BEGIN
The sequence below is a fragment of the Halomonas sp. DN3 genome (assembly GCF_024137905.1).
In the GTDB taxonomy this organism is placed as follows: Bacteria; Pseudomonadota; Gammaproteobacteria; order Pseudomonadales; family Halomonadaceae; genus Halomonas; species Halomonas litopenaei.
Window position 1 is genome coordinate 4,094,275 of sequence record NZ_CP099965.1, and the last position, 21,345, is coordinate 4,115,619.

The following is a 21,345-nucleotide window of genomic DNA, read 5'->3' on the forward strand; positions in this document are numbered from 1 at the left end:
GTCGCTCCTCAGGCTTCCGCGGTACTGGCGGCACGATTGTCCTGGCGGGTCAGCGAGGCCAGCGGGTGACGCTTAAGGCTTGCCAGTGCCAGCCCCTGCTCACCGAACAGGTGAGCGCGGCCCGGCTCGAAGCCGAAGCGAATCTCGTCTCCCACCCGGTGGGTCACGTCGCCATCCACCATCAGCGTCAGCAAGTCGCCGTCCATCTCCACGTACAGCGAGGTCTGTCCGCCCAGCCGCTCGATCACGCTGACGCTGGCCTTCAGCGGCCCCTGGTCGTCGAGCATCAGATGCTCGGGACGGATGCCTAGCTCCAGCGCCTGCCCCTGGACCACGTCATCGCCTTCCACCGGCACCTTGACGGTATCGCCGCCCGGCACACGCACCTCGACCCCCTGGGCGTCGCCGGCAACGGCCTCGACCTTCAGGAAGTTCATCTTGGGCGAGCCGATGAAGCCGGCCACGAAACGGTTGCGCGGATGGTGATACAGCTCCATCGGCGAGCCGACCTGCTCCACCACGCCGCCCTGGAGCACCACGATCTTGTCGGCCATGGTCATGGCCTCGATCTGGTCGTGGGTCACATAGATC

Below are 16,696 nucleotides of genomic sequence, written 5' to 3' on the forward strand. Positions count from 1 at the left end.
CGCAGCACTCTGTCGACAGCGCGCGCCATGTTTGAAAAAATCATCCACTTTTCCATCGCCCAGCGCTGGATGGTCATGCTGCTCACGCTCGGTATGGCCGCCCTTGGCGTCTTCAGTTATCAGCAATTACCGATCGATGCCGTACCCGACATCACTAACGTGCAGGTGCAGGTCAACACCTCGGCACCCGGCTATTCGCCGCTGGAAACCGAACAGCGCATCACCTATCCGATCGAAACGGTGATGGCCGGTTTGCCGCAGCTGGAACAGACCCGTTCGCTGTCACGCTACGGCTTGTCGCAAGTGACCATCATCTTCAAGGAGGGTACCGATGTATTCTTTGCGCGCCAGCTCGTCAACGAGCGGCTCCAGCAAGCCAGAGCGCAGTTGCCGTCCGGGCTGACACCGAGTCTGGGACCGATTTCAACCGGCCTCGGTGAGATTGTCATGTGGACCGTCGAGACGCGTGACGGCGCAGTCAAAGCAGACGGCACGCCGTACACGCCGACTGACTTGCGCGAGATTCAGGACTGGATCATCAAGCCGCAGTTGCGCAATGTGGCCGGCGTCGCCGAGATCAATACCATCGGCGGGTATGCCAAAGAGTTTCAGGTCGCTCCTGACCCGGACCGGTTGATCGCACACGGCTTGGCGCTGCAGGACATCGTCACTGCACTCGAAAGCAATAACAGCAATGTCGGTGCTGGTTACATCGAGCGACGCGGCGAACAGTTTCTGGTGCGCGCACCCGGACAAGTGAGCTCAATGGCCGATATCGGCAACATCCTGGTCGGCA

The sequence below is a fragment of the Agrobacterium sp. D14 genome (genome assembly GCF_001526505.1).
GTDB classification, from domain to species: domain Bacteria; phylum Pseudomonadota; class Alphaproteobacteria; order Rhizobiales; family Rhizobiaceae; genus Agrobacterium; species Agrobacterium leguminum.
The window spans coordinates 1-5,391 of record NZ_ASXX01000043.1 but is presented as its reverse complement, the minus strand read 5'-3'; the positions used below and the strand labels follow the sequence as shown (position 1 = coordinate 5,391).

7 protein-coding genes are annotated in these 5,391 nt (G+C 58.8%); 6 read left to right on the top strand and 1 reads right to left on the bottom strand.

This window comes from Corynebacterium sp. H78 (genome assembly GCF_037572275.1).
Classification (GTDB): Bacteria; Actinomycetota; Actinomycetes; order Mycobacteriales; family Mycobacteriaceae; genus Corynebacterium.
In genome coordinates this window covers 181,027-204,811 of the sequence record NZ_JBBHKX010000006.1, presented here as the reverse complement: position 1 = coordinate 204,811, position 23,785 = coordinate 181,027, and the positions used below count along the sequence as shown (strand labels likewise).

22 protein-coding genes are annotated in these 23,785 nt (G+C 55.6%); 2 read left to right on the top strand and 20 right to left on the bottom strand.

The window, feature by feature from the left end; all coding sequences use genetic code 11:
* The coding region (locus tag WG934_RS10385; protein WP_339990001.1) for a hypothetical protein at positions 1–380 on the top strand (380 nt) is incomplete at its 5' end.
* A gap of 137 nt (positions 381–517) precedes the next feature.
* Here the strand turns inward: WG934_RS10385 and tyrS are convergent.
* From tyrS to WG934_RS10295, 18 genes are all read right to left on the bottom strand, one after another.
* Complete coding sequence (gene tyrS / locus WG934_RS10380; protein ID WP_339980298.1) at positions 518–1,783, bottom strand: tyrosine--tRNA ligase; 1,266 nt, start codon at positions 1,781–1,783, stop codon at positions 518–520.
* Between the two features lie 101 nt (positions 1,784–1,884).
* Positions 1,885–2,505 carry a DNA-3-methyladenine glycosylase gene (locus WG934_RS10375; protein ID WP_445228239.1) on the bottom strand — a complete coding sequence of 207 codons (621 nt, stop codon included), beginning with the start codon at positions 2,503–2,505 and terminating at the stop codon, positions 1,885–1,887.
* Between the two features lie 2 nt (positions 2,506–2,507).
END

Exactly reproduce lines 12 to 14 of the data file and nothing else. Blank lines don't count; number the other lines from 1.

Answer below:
This window comes from Corynebacterium sp. H78 (genome assembly GCF_037572275.1).
Classification (GTDB): Bacteria; Actinomycetota; Actinomycetes; order Mycobacteriales; family Mycobacteriaceae; genus Corynebacterium.
In genome coordinates this window covers 181,027-204,811 of the sequence record NZ_JBBHKX010000006.1, presented here as the reverse complement: position 1 = coordinate 204,811, position 23,785 = coordinate 181,027, and the positions used below count along the sequence as shown (strand labels likewise).